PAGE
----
15. Let’s be clear: Han’s son joins the First Order, and Luke’s attempts to train new Jedis goes horribly wrong, and both men respond to these setbacks by, well, abandoning the Resistance to be utterly slaughtered by the First Order.

Aside from this article, have you ever failed horribly?  I don’t mean something trivial.  I mean something like…I don’t know…being responsible for turning your nephew into a mass murderer.  How about being the shitty father that completely failed his mass murderering son?  I imagine those type of things could leave a psychological scar or two.  To make it worse, that’s just what we currently know.  We have no idea of the full scope of what happened to these men yet.

16. By the end of the movie, the impression is left that every single First Order soldier is dead besides Supreme Leader Snoke, General Hux, and Kylo Ren.

It is?  Where is Snoke broadcasting his Hologram from?  Could there not be more First Order there?  Legions of them even?  I mean, A New Hope left no impression that there was anyone left after the Death Star took it in the chute but there was most certainly a hell of a lot more of them out there.

For argument’s sake, let’s say the First Order HAS been obliterated along with the Republic.  How badass is it that the coming films could be centred on these small groups of individuals as other forces of both good and evil, rise up in the Galaxy?  Get your head out of your ass and realize how much this could open up from a storytelling point of view.

17. Why does General Hux need to gather all of his troops just to tell them he’s about to press a button and destroy the entire Republic?

Aside from the fact that the answer to this is actually in the question itself, did you not listen to Hux’ speech?  The dude announces to his zealot legion that the weapon THEY BUILT TOGETHER is about to fire for the FIRST TIME and wipe out the ENTIRE REPUBLIC.  He basically blows everyone there for taking part in this glorious moment.  He’s rallying his men around a common cause.

Again, let me simplify this.

You know when you go to your shitty office party and the boss you’ve never spoken to stands up and toasts all the attendees for the great year, then talks about how next year is going to be even better because of all your hard work and then concludes his speech with a shitty slide-show of the company’s accomplishments?  It’s that, but with a giant planet-smashing super laser.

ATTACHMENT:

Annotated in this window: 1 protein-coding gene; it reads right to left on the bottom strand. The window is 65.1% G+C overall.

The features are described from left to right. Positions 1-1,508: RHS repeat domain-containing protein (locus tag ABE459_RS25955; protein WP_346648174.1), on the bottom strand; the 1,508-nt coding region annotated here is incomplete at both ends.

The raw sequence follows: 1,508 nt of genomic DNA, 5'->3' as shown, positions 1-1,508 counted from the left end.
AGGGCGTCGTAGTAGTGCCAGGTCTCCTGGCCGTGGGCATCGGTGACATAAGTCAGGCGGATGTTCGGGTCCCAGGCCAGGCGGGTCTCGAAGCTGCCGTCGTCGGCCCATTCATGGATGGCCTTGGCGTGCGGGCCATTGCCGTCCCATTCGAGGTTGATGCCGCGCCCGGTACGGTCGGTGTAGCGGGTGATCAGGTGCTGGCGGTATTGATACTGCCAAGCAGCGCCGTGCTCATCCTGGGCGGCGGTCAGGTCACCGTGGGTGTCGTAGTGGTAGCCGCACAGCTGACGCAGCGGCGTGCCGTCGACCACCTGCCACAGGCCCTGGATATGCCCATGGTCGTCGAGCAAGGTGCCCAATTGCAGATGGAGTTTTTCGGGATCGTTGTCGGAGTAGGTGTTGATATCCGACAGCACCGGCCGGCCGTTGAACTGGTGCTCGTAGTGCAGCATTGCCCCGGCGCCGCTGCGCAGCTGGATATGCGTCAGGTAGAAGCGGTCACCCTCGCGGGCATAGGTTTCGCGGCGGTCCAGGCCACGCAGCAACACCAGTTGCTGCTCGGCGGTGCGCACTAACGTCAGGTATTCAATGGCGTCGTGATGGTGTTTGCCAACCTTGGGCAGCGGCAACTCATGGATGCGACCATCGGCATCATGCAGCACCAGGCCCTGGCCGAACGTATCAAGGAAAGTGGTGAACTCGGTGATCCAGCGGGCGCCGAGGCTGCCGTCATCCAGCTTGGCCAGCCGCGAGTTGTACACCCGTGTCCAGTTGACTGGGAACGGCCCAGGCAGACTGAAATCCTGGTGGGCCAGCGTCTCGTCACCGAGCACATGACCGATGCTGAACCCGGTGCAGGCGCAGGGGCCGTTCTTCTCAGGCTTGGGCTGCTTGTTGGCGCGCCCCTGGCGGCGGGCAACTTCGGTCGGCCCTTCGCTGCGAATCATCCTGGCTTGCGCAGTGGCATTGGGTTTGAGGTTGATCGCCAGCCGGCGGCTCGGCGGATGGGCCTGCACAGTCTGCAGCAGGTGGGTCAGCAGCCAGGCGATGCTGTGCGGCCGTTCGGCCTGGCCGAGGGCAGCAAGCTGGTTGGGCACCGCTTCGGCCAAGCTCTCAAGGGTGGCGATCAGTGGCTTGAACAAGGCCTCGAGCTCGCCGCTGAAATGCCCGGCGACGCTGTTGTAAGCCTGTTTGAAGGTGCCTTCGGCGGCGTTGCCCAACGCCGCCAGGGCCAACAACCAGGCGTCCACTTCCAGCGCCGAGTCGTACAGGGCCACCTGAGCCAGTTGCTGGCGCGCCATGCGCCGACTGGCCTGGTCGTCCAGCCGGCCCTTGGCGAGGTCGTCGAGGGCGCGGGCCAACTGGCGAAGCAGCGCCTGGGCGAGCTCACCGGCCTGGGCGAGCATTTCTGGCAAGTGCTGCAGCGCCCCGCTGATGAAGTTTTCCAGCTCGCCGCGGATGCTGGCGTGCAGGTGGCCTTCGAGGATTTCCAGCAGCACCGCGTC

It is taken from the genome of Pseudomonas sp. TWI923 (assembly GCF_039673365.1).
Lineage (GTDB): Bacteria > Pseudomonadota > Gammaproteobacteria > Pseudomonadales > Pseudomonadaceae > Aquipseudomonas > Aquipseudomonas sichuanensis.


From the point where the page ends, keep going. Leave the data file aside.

18. How pissy is it of Luke to (a) abandon the Resistance, and then (b) leave an obnoxiously coy trail of bread-crumbs to sort of (but not really) help people find him (at some unspecified time)?

We don’t know why Luke abandoned the Resistance.  Perhaps his presence would be a danger to them. Remember when he said he was ‘endangering the mission’ to Endor?  Same thing.  Or maybe he’s a shattered man.  Maybe he’s wounded.  Maybe he is using the force to allow himself to be found by the right person at the right time.  Maybe there’s a whole pile of shit we don’t know yet.  There isn’t even a trail of breadcrumbs.  There’s a missing piece of map that has clearly been hidden away deliberately.  This isn’t a plot hole.  If anything it leaves some very compelling questions.

19. Why wasn’t the Resistance able to access R2D2’s data archives at any point over the course of the many years Luke was gone?

I’m not an expert in droid memory systems, but when the most powerful Jedi in the Galaxy tells his fiercely loyal droid to code and hide something, I’m pretty sure it gets coded, broken up and hidden in places that programmers can’t find.  Then again, maybe the Huffington Post dude knows something about droid memory systems that I don’t.

20. When the Resistance finally figures out where Luke is, after looking for him for many years, why do they send only Chewbacca and a random girl who Leia just met to collect him?